Radio waves considered 'beachfront property' up for grabs for wireless bidders

MONTREAL – Consumers will soon get an indication whether there are any foreign telecoms with the billions and the brawn to push their way past the country’s three dominant carriers to compete for a piece of Canada’s wireless market.

Registration opens Tuesday for bids in a government auction to buy the radio waves needed to build cellphone networks. America’s AT&T, Norway’s Telenor and U.K.’s Vodafone have been rumoured to be interested, now that U.S. giant Verizon has announced it’s no longer considering an expansion north.

The identities of the bidders won’t be made public until Sept. 23, but the aggressive public relations campaign launched this summer by Canada’s big three telecoms — Rogers (TSX:RCI.B), Telus (TSX:T) and Bell (TSX:BCE) — in reaction to Verizon’s interest may have “scared off” interest from outside, said analyst Troy Crandall of investment firm MacDougall, MacDougall & MacTier.

The campaign sought to convince the public that Verizon’s entry into the Canadian market would not be good for consumers. They urged the federal government to rescind the foreign ownership rules they said gave outsiders an unfair advantage to bid on wireless spectrum.

“It just seems too late in the game,” said Crandall about potential entrants. While he said there could be a wild card in the auction, there’s not a lot of time for another foreign player to get its bid ready if it was waiting to hear what Verizon would do.

“To investors, it’s probably a relief,” he said, noting the value of Rogers, Telus and Bell stock took a collective hit of about $15 billion on the financial markets after news broke that Verizon was considering Canada.

But for consumers who had hoped they might have lower cellphone bills, it’s “probably a little bit of a letdown,” Crandall said.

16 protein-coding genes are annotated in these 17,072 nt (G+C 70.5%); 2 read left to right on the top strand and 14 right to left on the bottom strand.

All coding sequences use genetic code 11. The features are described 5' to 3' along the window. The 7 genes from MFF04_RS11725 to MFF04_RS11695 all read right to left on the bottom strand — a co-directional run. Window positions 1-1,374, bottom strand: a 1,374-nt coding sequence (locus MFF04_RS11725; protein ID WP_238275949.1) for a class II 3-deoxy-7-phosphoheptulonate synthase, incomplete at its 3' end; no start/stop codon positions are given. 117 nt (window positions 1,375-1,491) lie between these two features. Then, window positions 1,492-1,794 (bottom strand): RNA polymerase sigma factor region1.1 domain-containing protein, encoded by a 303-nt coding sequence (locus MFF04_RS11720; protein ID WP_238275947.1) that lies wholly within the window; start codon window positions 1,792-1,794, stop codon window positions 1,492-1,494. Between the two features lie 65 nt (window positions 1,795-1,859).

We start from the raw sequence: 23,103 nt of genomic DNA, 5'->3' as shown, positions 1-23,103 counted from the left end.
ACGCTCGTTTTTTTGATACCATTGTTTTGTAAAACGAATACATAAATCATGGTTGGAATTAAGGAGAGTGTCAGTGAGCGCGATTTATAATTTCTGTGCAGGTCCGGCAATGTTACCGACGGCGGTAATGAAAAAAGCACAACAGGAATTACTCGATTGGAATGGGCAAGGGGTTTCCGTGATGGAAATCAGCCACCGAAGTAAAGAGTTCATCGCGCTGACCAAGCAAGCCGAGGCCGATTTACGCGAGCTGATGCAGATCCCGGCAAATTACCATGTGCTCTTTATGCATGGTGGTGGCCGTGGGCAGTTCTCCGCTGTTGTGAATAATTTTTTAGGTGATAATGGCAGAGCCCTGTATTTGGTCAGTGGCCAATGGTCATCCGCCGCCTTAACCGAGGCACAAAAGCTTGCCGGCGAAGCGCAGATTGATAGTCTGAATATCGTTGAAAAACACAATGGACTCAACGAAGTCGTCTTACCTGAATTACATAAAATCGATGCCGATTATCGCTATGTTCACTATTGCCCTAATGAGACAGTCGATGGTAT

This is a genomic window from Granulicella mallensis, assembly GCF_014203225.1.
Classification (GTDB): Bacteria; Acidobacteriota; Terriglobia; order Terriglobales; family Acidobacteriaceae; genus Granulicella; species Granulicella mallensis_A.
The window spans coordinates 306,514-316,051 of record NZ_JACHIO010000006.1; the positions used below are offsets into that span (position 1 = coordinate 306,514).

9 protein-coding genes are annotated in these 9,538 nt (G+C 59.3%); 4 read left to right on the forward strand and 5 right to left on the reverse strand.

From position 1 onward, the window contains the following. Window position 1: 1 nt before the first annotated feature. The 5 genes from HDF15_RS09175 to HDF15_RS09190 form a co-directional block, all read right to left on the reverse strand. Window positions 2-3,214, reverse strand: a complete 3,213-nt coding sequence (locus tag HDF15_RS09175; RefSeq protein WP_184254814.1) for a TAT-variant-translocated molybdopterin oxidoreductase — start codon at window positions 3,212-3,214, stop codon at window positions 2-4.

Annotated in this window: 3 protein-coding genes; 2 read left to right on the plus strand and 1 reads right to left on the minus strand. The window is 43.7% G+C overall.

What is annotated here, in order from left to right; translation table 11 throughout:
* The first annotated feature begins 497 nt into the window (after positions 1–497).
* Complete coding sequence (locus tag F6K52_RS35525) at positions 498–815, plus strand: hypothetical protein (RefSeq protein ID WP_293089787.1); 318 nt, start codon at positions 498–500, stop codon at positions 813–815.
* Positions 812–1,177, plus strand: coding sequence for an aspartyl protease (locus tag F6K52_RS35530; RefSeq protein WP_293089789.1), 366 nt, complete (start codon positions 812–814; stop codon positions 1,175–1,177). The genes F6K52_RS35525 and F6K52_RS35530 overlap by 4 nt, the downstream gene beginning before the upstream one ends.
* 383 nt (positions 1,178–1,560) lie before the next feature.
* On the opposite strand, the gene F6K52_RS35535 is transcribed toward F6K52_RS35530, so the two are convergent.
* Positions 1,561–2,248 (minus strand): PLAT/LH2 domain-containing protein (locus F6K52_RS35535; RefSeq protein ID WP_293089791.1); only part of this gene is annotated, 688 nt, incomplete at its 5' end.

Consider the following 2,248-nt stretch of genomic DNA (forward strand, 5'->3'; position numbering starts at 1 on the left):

Canaccord Genuity analyst Dvai Ghose questions whether there was ever much foreign interest, considering the regulatory hurdles and the cost.

Ghose said a foreign carrier would have to spend at least $3 billion, which would include buying a small, existing network as a base, purchasing spectrum and making network upgrades. It would then have to compete for customers against Bell, Telus and Rogers, which hold most of the market.

AT&T declined to comment on its plans for the auction, as did other foreign telecoms.

The auction of 700 megahertz spectrum, which analysts have called “beachfront property” due to its value, could raise a lot of cash for the federal government.

These radio waves have the ability to allow cellphone signals to reach into elevators, deep into underground parking lots, traffic tunnels and basements where calls are often dropped. The signal can also travel greater distances and, in rural Canada, will require fewer cellphone towers to provide coverage. This new spectrum also will help meet consumers’ growing smartphone and tablet use.

“This is really prime real estate and there is a limited amount,” said analyst Brahm Eiley of the Convergence Consulting Group.

“That’s why the price for this stuff is going to be very high,” Eiley said.

The last auction in 2008 raised $4.3 billion and brought new players Wind Mobile, Mobilicity, Public Mobile, Eastlink and Quebecor’s Videotron to the wireless market.

The Conservative government wants four wireless players in each region to encourage more competition and lower prices for consumers.

It refused to change the auction rules despite the urging by Bell, Telus and Rogers. They argued it was unfair that new players with less than 10 per cent of Canada’s wireless market — which would have included a giant like Verizon — could buy two blocks of prime 700 megahertz spectrum while they could only bid on one block each. Participants will be bidding on spectrum across the country.

Earlier this month, Verizon said it was no longer interested in competing in the Canadian market after announcing it would pay US$130 billion for a 45 per cent stake in Verizon Wireless owned by British cellphone carrier Vodafone.

Bell chief executive George Cope repeated that he isn’t happy with the rules but will bid for more spectrum in the auction.

“We have the rules the government put in,” Cope told a recent telecom conference. “They are very advantageous to a new entrant. So how they play out during the auction, we’ll just have to see.”

Analyst Iain Grant said if there aren’t any foreign bidders, it doesn’t mean the government’s strategy of supporting more competition is a failure.

“When the envelopes are opened, we’ll find out whether we have a horse race or not,” said Grant, managing director of the SeaBoard Group.

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